I think we all can agree the 2018 election will go down in history as the most over-analyzed, over-talked and over-litigated election cycled in our state’s history.
Up and down the ballot, our Republican team faced challenges not seen in over a decade and, while I will be thrilled to see Brian Kemp inaugurated as our 83rd governor next month, I think the Georgia Republican Party and our elected Republican leaders, including myself, should see some of the results of Nov. 6 as a wake-up call.
The broader statewide political trends that will define our state’s future are best summarized by the losses suffered by our Georgia House Republican Caucus on election night. After mobilizing more than $2 million in financial resources, undertaking an aggressive mail and digital program, and wearing the rubber thin on our shoes going door-to-door, we saw 14 Republican-controlled seats flip and three Democratic seats return to our control. Every seat we lost was located in either Cobb, Gwinnett, Fulton, DeKalb, or Henry county. In short, election night was proof that Georgia Republicans have a problem connecting with voters in and around Atlanta.
While House Minority Leader Bob Trammell, Stacey Abrams and others have celebrated these wins as evidence that Georgia is finally turning Blue, our data points to something different: this year, voters across metro Atlanta were motivated by their attitude toward national politics. President Trump brought out some voters who didn’t care about the records of an arguably moderate group of metro Republicans. They were out to send a message to the president and, as a result, created a blue wave that swept away some great members. Across the districts we lost, we saw turnout exceed even the most liberal expectations – enthusiasm driven not by dissatisfaction with us so much as it was by dissatisfaction with the national Republican brand.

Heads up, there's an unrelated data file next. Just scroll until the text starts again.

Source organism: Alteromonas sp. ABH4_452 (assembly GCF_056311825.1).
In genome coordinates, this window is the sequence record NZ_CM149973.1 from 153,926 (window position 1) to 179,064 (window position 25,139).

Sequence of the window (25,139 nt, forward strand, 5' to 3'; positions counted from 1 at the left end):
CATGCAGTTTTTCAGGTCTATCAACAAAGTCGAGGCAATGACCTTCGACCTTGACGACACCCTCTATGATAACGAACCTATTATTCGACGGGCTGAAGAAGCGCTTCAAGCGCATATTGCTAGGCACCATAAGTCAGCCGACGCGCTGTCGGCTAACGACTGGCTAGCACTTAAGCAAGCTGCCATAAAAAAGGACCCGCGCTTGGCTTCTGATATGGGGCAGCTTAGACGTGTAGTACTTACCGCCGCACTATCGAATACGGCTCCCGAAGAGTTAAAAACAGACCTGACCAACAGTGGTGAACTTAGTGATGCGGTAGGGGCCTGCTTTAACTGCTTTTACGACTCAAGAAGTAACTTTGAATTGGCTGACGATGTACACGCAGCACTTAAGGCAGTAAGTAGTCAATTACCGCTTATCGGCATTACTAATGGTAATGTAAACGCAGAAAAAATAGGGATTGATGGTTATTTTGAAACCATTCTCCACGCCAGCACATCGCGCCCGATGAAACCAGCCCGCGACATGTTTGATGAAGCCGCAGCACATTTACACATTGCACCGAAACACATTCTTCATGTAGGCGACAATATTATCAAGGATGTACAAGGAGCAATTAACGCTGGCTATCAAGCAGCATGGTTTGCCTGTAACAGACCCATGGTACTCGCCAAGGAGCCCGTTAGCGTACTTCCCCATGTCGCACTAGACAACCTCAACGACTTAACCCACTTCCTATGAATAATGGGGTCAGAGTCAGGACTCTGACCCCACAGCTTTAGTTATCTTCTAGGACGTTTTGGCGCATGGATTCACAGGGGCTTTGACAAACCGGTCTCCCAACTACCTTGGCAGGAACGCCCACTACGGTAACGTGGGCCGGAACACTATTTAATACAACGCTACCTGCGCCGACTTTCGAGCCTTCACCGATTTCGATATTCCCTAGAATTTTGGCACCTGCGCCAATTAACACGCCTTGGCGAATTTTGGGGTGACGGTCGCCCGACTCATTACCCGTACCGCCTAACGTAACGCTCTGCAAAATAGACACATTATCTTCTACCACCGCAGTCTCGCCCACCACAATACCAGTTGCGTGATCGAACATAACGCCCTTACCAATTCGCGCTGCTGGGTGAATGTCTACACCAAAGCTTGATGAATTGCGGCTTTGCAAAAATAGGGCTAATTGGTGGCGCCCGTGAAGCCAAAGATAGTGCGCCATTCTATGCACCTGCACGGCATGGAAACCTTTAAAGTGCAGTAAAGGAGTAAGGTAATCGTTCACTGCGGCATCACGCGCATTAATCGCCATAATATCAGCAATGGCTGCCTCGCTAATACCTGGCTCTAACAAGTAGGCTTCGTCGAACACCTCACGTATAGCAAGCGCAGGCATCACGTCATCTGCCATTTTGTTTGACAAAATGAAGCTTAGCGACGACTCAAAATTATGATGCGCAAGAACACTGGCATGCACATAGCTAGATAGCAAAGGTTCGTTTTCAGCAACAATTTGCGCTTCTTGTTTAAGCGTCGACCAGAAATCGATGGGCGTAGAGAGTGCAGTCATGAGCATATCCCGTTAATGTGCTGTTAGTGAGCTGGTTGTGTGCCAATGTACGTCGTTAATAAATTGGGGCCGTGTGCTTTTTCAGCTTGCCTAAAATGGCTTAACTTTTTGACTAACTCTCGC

In my opinion, election night left Georgia Republicans facing two diverging roads for our future – to borrow from Robert Frost. One road has us relying on the campaign methodologies of the past where a mostly rural, male coalition of voters ensures our limited success. The second road is forward-looking and requires our Republican leaders to use both their power and their pulpit to proclaim a message that speaks to all Georgians – rich and poor, young and old, rural and urban – no matter their race, creed, gender or religion. Our continued future success requires that we take the second road and that, while we continue to work on behalf of rural Georgia, we make sure our message and policies match the needs of an increasingly diverse state.
Republican leadership has made Georgia the best state in the nation in which to live, work and raise a family, and, yet, we struggle to bring that message to voters. So, over the next two years, you will see our caucus partnering with Gov. Kemp, our Senate colleagues and the Georgia Republican Party to drive home a simple message: if you stand for opportunity for anyone willing to work for it, if you stand for giving the least fortunate a "hand up" rather than a "hand out," if you stand for protecting our children from kindergarten through college, if you stand for conserving our state’s natural resources, and if you stand for accountable, responsible government that keeps more money in your pockets…then stand with us.
If there is any doubt about where my caucus stands after election night, let me be clear: we may have stumbled, but we’re already up…and we’re ready for a rematch